Sean Hathaway: Exactly. So it’s obviously, like you said, it’s an experience more than a look. And so we’ve got a brand, our logo. And so what we like to do is they’ve seen an ad somehow, they’ve decided to shop at one of our stores. So of course, as soon as they park, we want everything to be neat and tidy. We want them to be welcome and excited to come in the door. When they come in the door, of course we want it clean and look nice. And so we are always going to use our big brand partners the best we can. We want the big names that people recognize right up front, and we want a real smiley face getting them as close to the door as we can and welcome them to Mattress World Northwest.

And so really, I think everything’s about a first impression. A warm smile, a nice greeting and a clean store. It’s the Northwest, trees are famous here so we’ve got kind of a treeline motif that we use that people seem to like. And I think it’s got nice basic colors, we’re red, blue, green, and white. But then we really want to ask the questions of, “Why are you here? Why do you need a mattress? What’s up with your sleep? How can we bring you and your partner back together to enjoy going to bed and waking up refreshed? And how can we do it where you’re going to have fun during this process? And we’re not going to grill you. We’re not going to try to force something down your throat, but you gave up your Saturday to come in here. Let’s have a good time and get you a better night’s sleep.”

And after that, we’re going to do a comfort test. And we have a unique, I think this is another question, but segueing into that, we carry, on top of the main brands, we carry some very unique items. And so we’re going to go out of our way to make sure that customer gets a presentation of something they’re not going to see in other stores in town, because let’s face it, every town’s got a lot of great furniture and mattress stores. But I think sometimes we walk right by something a customer will look at and we hope that they’re going to reach out and ask us about it, and we’ve got to reach out and show them and give them some benefits of why that might be great for them. And so we try to do that with every customer.

Rob Stott: I mean, you’re explaining kind of the perfect retail strategy, right? And so cliche, but easier said than done. What’s it take as a business owner to really incorporate that way of thinking into the business? And how, I guess, without sharing secret sauce, right? This is the million dollar question, right? Without sharing the secret sauce, what did it take for you to get that kind of buy-in across the company?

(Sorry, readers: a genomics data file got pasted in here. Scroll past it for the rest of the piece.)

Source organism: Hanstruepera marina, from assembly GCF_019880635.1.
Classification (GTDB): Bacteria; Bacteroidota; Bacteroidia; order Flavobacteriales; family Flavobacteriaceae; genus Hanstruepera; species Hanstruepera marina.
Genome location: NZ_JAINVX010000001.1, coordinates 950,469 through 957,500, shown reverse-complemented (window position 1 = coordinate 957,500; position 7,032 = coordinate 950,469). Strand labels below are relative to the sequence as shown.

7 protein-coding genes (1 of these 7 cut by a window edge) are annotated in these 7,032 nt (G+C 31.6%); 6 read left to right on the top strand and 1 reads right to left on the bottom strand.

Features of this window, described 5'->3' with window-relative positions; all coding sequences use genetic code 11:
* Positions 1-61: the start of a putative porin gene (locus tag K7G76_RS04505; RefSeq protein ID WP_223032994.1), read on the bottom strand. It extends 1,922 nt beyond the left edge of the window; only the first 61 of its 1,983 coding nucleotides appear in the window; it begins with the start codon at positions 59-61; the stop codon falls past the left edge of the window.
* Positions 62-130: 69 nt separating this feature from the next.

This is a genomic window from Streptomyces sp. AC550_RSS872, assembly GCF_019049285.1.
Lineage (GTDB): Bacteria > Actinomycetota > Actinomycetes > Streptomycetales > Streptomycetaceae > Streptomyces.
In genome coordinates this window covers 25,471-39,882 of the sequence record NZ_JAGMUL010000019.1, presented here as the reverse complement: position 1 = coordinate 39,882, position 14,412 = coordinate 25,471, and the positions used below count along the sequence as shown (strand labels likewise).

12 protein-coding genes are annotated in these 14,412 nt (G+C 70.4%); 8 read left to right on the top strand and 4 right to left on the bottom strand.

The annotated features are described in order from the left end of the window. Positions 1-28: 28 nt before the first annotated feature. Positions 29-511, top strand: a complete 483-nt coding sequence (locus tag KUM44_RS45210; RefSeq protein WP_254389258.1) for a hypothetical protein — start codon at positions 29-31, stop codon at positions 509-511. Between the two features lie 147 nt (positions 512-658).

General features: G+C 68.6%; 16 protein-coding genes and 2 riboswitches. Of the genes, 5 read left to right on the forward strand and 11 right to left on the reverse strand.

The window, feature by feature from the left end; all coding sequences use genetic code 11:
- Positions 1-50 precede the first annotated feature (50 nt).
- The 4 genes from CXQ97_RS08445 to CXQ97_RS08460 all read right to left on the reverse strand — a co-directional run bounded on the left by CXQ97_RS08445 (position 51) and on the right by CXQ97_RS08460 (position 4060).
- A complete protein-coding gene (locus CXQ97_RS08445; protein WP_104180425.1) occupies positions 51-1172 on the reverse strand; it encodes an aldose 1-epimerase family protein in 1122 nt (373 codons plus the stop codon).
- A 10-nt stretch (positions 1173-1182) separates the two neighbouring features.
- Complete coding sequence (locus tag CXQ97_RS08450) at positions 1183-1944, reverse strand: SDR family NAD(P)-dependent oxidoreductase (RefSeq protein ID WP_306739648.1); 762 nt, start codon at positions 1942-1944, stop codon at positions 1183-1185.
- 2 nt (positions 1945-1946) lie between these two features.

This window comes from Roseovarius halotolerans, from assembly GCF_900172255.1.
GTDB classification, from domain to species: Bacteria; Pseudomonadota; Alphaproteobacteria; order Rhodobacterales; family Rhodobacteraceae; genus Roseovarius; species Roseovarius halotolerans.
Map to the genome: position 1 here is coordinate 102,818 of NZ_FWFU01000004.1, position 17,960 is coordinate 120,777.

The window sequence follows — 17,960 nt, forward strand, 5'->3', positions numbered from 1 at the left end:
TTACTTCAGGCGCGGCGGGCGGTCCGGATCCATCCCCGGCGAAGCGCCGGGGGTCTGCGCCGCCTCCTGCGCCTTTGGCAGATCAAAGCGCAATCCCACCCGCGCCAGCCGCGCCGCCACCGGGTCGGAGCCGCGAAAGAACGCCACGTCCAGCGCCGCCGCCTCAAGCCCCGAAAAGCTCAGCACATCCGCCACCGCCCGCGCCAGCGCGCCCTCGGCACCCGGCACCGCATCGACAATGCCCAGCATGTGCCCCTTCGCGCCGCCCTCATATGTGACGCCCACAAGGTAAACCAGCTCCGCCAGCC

Sean Hathaway: Buy-in comes slowly and it comes from multiple RSAs seeing another person be successful. Anytime we roll out a product, we try to make a huge deal and we’ve got a formula. And our formula is, “Why is it good for the consumer? Why is it good for the RSA, and have we made it easy for you to do your job?” So we’re going to introduce a new product with some key RSAs and our admin team and our warehouse. And me and the sales team are going to be like, “We want this great new product. We want it tomorrow. We want to start selling it by five o’clock.” And then admin team’s like, “Well, how many do you have in stock? How are we going to get it here? Do you have space in the warehouse? Can you afford all that?”

And so we try to work out all those issues. When we finally bring it to the RSA, we’re going to say to them, “Here’s the value to you, here’s the value to your customer and it’s in stock, it’s ready to go. And we’re going to come train you and show you how this works, why it’s a better night’s sleep.” So we’re going to try to integrate all facets of our company before we kind of unload it on the RSA and the public. And so a lot of times it’s not so much the product, it’s the secret sauce. It’s how we bring it to the marketplace. But of course, we always try to vet a product and we want to bring in something that’s going to be strong for the company. And one of our core values is help the customer get a better night’s sleep. So it’s got to satisfy that.

Rob Stott: Now has that way of thinking changed over time for you as a… The way you kind of take product and go to market and that sort of stuff. Have you seen that evolve throughout your time in retail?

Sean Hathaway: Yeah, because at first we didn’t even have the slogan. It was like, “Well, we need to make money. We need to have products with margin, and what’s moving, what are those guys selling?” And that morphed into we finally have a dedicated plan with a ten year plan and which breaks down to a one year plan. And so when we want to disturb our showroom, we want to make sure, “Why are we doing that? What are we replacing? What are we moving out of the way? And is it going to benefit Mattress World Northwest as a company, the RSAs the people that work here and ultimately a better benefit our customer or we’re really just wasting our time.” So, you know what? I talked so much there, Rob. I lost my train of thought. So you better re-ask the question.